Courtesy of my commenter Tom Tom, yet another link to peruse - and one well worth a read, which begins:
"America has two national budgets, one official, one unofficial."
It is not being intimated that the UK has two budgets, but it does raise the question just what, exactly, is done and takes place in our name and on our supposed behalf by our governments and their ALMOs? Just how much do we not know, or are not told?
The question is not asked in respect of decisions that may be taken to negate a military threat to our country, but is asked in respect of national policy (or what is presented to us as national policy by our governments) such as, for instance, transport. Regular readers will be aware that I have posted previously here, here and even way back here, about the EU Trans-European Network - Transport (TEN-T) and HS2 but had been unable to link the two together - until now that is.
I have managed to unearth a consultation document issued by Andrew Price, Trans-European Network Policy and Programme Europe, International and Better Regulation Division, Department for Transport dated 27th July 2010, entitled European Commission Consultation on the future Trans-European Network – Transport (TEN-T) Policy. If anything showed that any UK government is not fully in control of our transport plans, point 2 (page 1) of the overview confirms this:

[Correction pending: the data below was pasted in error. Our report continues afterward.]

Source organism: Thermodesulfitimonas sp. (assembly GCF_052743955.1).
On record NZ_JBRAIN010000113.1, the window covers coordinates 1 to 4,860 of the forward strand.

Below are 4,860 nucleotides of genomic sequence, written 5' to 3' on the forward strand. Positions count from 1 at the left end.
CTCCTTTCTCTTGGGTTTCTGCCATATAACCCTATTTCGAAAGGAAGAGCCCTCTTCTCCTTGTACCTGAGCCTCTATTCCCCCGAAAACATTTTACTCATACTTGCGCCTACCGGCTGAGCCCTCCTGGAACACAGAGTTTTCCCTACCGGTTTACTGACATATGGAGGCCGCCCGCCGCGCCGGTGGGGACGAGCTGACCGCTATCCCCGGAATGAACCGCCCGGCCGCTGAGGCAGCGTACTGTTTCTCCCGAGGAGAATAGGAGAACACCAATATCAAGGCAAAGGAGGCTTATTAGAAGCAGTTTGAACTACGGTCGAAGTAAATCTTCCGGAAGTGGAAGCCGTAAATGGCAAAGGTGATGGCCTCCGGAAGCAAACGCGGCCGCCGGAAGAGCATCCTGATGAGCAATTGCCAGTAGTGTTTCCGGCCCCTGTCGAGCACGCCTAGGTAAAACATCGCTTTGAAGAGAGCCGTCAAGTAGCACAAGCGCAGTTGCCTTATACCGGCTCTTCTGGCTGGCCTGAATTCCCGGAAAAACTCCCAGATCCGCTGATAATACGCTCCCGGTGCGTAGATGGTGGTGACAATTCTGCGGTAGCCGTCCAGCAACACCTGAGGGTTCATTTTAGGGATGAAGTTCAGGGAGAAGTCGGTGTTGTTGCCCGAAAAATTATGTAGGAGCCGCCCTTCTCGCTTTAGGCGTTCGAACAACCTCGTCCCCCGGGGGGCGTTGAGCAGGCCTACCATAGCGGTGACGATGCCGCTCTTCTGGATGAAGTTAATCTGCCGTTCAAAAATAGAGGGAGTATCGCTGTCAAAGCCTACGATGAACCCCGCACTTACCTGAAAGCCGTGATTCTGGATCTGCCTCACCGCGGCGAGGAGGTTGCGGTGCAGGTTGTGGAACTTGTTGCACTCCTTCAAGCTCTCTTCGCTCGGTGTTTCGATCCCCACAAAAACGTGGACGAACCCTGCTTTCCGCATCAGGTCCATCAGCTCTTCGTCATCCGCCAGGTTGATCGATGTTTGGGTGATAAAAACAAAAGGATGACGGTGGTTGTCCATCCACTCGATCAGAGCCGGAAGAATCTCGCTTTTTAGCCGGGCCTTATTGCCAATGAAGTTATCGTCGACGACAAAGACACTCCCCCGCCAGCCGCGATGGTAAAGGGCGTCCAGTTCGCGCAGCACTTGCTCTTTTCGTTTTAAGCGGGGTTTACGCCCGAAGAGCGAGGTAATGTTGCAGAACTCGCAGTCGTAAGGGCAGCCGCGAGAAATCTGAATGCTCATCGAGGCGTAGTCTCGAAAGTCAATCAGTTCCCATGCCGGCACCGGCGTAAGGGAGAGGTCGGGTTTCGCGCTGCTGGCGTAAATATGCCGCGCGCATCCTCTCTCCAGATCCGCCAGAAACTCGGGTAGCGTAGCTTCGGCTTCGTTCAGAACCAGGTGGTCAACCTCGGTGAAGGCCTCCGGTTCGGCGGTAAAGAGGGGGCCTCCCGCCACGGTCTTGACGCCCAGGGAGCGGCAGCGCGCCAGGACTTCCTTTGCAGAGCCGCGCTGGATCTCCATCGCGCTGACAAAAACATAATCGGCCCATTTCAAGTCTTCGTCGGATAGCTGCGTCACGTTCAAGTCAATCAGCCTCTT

"The Commission is seeking views about the methodology for reviewing the current TEN-T programme, its policy objectives and the TEN-T financing instruments. The UK consultation enclosed in this letter incorporates the issues raised by the Commission together with specific questions which are solely relevant to the future UK TEN-T network."
but I digress.
Reference to the previous links shows the TEN-T map of the envisaged transport network and the section with which we are most concerned about is the proposed network linking Northern Ireland to the Continent. HS2 has always been presented by the Coalition as a British idea and has never made any reference to EU requirements. Yet on page 12 of the Consultation Paper, amongst the Consultees is none other than HS2 - which begs the question why, if HS2 is not a requirement of the TEN-T envisaged network, would they be consulted? Page 31 of the Consultation Paper helpfully shows the UK TEN-T routes and the following page states:
"The high-speed rail network, whether using current or new technology, shall comprise:And HS2 is necessary for the good of Britain? Yeah, right.........................
specially built high-speed lines equipped for speeds generally equal to or greater than 250 km/h;
specially upgraded high-speed lines equipped for speeds of the order of 200 km/h;
specially upgraded high-speed lines or lines specially built for high speed and connected to the high-speed rail network which have special features as a result of topographical or environmental, relief or town-planning constraints, on which speed must be adapted individually."